Researchers develop a versatile and powerful tool for studying the spatiotemporal dynamics of secretory proteins, a valuable class of biomarkers and therapeutic targets Researchers have presented a method for profiling tissue-specific secretory proteins in live mice. This method is expected to be applicable to various tissues or disease models for investigating biomarkers or therapeutic targets involved in disease progression. This research was reported in Nature Communications on September 1. Secretory proteins released into the blood play essential roles in physiological systems. They are core mediators of interorgan communication, while serving as biomarkers and therapeutic targets. Previous studies have analyzed conditioned media from culture models to identify cell type-specific secretory proteins, but these models often fail to fully recapitulate the intricacies of multi-organ systems and thus do not sufficiently reflect biological realities. These limitations provided compelling motivation for the research team led by Jae Myoung Suh and his collaborators to develop techniques that could identify and resolve characteristics of tissue-specific secretory proteins along time and space dimensions. For addressing this gap in the current methodology, the research team utilized proximity-labeling enzymes such as TurboID to label secretory proteins in endoplasmic reticulum lumen using biotin. Thereafter, the biotin-labeled secretory proteins were readily enriched through streptavidin affinity purification and could be identified through mass spectrometry. To demonstrate its functionality in live mice, research team delivered TurboID to mouse livers via an adenovirus. After administering the biotin, only liver-derived secretory proteins were successfully detected in the plasma of the mice. Interestingly, the pattern of biotin-labeled proteins secreted from the liver was clearly distinctive from those of hepatocyte cell lines. First author Kwang-eun Kim from the Graduate School of Medical Science and Engineering explained, “The proteins secreted by the liver were significantly different from the results of cell culture models. This data shows the limitations of cell culture models for secretory protein study, and this technique can overcome those limitations. It can be further used to discover biomarkers and therapeutic targets that can more fully reflect the physiological state.” This work research was supported by the National Research Foundation of Korea, the KAIST Key Research Institutes Project (Interdisciplinary Research Group), and the Institute for Basic Science in Korea. -PublicationKwang-eun Kim, Isaac Park et al., “Dynamic tracking and identification of tissue-specific secretory proteins in the circulation of live mice,” Nature Communications on Sept.1, 2021(https://doi.org/10.1038/s41467-021-25546-y) -ProfileProfessor Jae Myoung Suh Integrated Lab of Metabolism, Obesity and Diabetes Researchhttps://imodkaist.wixsite.com/home Graduate School of Medical Science and Engineering College of Life Science and BioengineeringKAIST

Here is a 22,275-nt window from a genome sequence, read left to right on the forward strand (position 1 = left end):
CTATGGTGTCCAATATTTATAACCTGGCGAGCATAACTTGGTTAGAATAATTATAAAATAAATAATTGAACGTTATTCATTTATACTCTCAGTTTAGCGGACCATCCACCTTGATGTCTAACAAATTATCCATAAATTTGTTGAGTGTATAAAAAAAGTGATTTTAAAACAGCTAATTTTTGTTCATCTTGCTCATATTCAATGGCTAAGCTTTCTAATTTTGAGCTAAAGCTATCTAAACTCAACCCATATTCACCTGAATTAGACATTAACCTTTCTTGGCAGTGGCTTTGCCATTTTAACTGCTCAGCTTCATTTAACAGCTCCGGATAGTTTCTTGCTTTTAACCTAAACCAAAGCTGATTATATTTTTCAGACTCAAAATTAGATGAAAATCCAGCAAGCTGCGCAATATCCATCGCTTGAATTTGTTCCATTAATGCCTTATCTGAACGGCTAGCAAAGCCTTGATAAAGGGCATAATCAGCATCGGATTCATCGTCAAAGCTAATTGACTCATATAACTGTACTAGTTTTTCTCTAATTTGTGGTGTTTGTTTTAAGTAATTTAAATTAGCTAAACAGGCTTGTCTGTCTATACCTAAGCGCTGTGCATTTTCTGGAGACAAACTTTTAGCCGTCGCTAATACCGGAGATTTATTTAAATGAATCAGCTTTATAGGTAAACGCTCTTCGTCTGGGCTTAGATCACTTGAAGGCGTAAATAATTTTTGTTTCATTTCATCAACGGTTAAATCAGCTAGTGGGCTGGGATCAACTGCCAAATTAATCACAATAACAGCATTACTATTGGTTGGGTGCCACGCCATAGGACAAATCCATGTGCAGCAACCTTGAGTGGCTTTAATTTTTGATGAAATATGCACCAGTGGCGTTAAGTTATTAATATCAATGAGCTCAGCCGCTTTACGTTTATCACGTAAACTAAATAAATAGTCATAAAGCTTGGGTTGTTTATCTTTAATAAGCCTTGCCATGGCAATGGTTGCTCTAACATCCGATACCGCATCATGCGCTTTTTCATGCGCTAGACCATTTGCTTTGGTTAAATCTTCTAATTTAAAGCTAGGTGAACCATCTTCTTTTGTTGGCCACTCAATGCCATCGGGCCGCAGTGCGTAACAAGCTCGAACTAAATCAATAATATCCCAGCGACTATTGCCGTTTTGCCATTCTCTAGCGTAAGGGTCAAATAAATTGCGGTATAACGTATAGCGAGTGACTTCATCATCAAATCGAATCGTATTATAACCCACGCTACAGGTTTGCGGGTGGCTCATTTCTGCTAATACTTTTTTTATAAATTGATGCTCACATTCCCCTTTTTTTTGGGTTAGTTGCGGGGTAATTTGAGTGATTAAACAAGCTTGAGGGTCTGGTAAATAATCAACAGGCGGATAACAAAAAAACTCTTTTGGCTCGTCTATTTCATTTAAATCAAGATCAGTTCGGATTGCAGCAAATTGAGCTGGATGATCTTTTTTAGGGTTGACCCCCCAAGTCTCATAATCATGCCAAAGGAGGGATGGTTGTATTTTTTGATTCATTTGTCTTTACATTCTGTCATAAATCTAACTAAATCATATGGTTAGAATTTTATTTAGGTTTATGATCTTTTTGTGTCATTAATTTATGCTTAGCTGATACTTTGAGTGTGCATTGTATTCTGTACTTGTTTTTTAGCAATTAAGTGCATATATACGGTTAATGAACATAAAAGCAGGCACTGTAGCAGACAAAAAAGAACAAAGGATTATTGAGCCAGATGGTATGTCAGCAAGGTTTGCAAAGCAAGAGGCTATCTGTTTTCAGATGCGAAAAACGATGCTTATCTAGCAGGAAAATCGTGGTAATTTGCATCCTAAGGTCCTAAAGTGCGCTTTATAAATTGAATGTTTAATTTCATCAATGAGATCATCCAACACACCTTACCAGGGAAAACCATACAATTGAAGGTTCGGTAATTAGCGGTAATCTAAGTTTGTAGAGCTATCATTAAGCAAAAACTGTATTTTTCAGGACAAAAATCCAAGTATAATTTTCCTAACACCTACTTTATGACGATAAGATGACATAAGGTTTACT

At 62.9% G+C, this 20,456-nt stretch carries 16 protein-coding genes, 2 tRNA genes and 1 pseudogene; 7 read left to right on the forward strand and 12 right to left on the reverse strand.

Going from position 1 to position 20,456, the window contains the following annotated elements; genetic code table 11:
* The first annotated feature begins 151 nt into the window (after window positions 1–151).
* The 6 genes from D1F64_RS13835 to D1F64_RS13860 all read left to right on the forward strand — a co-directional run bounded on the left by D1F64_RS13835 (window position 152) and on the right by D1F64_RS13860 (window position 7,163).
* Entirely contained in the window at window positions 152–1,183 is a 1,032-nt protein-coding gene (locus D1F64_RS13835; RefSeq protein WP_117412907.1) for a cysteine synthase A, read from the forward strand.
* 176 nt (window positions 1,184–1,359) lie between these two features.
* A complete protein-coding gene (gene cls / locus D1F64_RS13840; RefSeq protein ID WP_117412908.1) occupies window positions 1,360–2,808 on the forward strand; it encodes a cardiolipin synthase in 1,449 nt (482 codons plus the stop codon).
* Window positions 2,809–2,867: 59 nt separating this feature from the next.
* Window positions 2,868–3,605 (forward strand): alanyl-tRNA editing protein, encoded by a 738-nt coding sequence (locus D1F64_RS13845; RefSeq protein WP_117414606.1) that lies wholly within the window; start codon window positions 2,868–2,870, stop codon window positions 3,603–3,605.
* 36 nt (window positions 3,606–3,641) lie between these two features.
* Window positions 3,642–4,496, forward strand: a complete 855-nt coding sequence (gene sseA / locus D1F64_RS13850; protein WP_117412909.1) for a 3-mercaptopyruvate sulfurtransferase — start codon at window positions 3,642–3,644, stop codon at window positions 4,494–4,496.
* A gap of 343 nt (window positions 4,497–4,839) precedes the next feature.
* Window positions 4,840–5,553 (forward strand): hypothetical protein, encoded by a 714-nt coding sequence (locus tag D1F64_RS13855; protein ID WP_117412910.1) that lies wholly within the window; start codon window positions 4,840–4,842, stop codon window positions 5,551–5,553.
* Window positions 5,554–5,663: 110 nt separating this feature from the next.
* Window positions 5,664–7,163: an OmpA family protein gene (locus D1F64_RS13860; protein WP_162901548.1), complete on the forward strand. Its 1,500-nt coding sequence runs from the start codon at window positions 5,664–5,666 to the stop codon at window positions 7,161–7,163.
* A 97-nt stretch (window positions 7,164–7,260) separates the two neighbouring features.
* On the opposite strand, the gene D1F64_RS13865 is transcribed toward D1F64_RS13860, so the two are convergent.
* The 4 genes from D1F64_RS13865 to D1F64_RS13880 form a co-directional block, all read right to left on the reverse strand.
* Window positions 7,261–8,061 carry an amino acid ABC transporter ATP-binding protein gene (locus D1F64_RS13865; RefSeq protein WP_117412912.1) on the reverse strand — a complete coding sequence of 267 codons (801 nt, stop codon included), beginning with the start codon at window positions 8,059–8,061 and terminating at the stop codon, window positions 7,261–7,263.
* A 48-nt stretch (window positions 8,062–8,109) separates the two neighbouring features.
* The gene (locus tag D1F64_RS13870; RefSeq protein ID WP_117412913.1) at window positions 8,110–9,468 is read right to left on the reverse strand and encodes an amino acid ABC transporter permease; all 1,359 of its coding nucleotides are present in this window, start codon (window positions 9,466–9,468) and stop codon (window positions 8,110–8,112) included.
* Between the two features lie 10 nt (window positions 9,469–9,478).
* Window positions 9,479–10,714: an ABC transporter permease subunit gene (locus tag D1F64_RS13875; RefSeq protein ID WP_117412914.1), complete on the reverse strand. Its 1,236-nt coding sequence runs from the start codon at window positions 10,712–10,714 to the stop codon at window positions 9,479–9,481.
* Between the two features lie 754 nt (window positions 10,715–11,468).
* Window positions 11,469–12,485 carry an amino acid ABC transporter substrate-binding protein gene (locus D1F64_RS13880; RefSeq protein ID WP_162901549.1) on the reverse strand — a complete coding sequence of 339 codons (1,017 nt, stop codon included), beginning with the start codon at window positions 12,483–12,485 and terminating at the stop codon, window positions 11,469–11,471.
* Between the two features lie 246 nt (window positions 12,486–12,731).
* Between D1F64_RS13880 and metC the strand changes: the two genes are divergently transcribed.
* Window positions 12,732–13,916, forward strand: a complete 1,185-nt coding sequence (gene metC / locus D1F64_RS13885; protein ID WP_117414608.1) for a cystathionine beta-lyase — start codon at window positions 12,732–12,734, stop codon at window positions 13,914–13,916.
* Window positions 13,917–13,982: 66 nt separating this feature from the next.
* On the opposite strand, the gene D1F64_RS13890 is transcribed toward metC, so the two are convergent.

A Study Reveals What Triggers Lung Damage during COVID-19